Element Yoga for BeginnersElena Brower
Year Released: 2007
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I’m reviewing this workout after doing it twice.
General workout breakdown: This is a 48-min. well-rounded yoga practice.
It begins with reviewing breathing (ujjayi breath) in simple cross-legged seat before connecting breath to movement with simple arm movements, moving twist, and rounding back / expanding chest. You then stand in mountain, arm movements with the breath, standing forward bends, lunge, intense side stretch, downward-facing dog, cat / cow on hands & knees, and down dog (bending one leg, then the other), before returning to mountain. Next come 2 rounds of sun salutations (plank – chaturanga – cobra – child’s pose – down dog). Next come a twisted lunge, warrior I , warrior II – goddess warrior (a reverse warrior) – side angle, and triangle (done on both sides before moving onto the next pose or mini series, with plank – chaturanga – cobra – down dog vinyasas in between some), returning to mountain at the end. You then start a sun salutation before moving into pigeon prep, with a forward bend and twist variations, down dog, low lunge into a low lunge w/ twist into a hip opening low lunge (sometimes called lizard), and another down dog, before moving onto belly for backbends. After aligning your feet while in sphinx, you do locust and cobra before rolling onto your back for a few bridges, with a short relaxation in between. Then you do knees to chest, supine pigeon, knee into chest - supine leg stretch, and supine twist (revolved belly twist w/ both legs bent), before moving into relaxation (savasana) for a few minutes. The practice concludes in simple cross-legged with a quick meditation and closing.
Elena teaches a more fluid style of yoga; instead of moving quickly into a pose and holding it for a while, you might move within it. For example, you’ll round your back slightly before opening your chest in full expression of the pose, or you’ll straighten your leg before bending it back into a full warrior pose. The pace is deliberate, never rushed.
Level: I’d recommend this to experienced exercisers preferably with some prior yoga experience, such as a beginning yoga class or work with beginner-level yoga media and/or books, although those new to yoga should appreciate Elena’s attention to instruction and details plus the modifications she sometimes provides. The practice is rather strong in places, however, so those without some preexisting strength (and maybe also flexibility) may grouse with the “beginner” label.
I took my first yoga class 7 years ago now but have been in a back to basics funk for a while, thanks in part to series of illnesses plus a few physical limitations that keep me from progressing to many of the advanced (or even intermediate) poses, so I’m enjoying the subtleties of poses through “beginner” DVDs that actually offer a lot to more experienced practitioners, too (e.g. Erich Schiffmann, Barbara Benagh).
Class: Elena alone, with instruction via voiceover.
Music: gentle instrumental or vocal (not really anything with words) over more atmospheric sounds.
Set: Elena is outdoors on a sunny day. She’s on a hill with lush green grass and landscaping that overlooks the ocean.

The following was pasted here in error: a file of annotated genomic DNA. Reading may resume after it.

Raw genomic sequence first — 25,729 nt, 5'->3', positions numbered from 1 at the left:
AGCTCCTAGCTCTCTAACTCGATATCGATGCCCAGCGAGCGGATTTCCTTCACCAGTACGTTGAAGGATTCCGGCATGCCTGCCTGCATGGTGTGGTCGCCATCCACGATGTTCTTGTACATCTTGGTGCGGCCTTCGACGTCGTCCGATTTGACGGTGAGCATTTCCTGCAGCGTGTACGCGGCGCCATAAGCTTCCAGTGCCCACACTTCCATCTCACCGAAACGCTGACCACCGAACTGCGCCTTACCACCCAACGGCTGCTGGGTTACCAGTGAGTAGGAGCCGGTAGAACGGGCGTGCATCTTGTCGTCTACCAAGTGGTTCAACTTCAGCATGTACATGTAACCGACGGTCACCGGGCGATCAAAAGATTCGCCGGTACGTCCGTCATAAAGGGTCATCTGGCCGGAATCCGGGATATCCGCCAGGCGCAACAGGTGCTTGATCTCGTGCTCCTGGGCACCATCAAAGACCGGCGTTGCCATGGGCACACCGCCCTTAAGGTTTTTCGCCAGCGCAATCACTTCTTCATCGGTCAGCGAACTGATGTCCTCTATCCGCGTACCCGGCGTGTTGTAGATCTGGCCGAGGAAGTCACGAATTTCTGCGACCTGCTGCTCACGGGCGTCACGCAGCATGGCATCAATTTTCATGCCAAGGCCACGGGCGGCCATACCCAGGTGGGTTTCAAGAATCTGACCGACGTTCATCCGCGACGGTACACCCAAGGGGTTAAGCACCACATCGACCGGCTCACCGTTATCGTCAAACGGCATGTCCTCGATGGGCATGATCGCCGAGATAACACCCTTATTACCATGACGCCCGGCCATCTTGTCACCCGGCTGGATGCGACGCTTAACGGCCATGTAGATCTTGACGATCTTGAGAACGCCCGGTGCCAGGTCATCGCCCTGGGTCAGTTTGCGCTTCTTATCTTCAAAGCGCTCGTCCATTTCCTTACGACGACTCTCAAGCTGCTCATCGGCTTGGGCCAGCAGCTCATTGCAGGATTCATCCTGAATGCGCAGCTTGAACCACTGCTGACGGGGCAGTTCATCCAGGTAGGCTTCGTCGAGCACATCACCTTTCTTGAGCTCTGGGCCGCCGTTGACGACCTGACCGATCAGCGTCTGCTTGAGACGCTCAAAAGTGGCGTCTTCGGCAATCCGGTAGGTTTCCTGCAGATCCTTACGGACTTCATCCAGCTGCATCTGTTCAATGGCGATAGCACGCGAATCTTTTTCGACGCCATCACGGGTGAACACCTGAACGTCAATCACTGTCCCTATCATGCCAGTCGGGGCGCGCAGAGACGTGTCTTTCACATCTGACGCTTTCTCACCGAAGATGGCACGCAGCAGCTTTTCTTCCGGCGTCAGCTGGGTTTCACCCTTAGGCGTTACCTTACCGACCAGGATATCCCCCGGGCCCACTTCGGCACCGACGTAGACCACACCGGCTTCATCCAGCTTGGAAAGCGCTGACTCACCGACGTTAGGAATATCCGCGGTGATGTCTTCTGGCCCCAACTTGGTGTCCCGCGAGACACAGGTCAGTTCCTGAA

Production: very clear picture and sound, no distracting camera angles. Elena is always clearly audible over the music.
Equipment: yoga mat (or equivalent). You may want a towel or blanket if you need extra padding for kneeling or seated positions.
Space Requirements: enough room to lie down with arms and legs extended and do a full sun salutation.
DVD Notes: The DVD heads right to the main menu, where you can pick Chapters (Breathing and Warmup, Standing Poses / Sun Salutes, Twists / Hip Openers, Backbends, Forward Bends / Stretch) or Play. Elena’s introduction is in a separate chapter.
Comments: This is a lovely practice very well executed at so many levels, and Elena’s a great instructor. I’m still relatively new to the Anusara method and have enjoyed my exploration of it so far. So I can’t figure out why this doesn’t click with me; for whatever reason I’d rather reach for Barbara Benagh’s stuff instead. Maybe I’m just in one of my unnecessarily picky phases.
Element Yoga for Beginners vs. AM & PM Yoga for Beginners: The biggest difference between the two is, of course, that the original has one longer practice while the second has two shorter sessions (that could be combined for an even longer practice). AM Yoga shares a number of poses in common with the original, although it’s not quite just a shortened version of the full practice. And thus PM Yoga is the most different of the three practices. Elena offers similar instruction and postures in both discs, however, and you don’t have to do one before the other to get the most benefit.
Elena has a very pleasant, calming, and gently encouraging voice that leads you through detailed (but not overwhelmingly so) instruction. She cues for her right and left.
Elena is a certified Anusara instructor, a style that focuses on alignment as well as heart-opening and spirit-brightening (OK, that’s not the best description of John Friend’s complex, lively, and lovely style); while Elena definitely honors these aspects, especially with some great form tips, she doesn’t overdo the instruction or flowery language (although expect to be asked to set an intention, express gratitude, feel light and expansive, etc.). She doesn’t name every single poses, but when she does she’ll use the English name first, then the Sanskrit one, which will help beginners become familiar with them.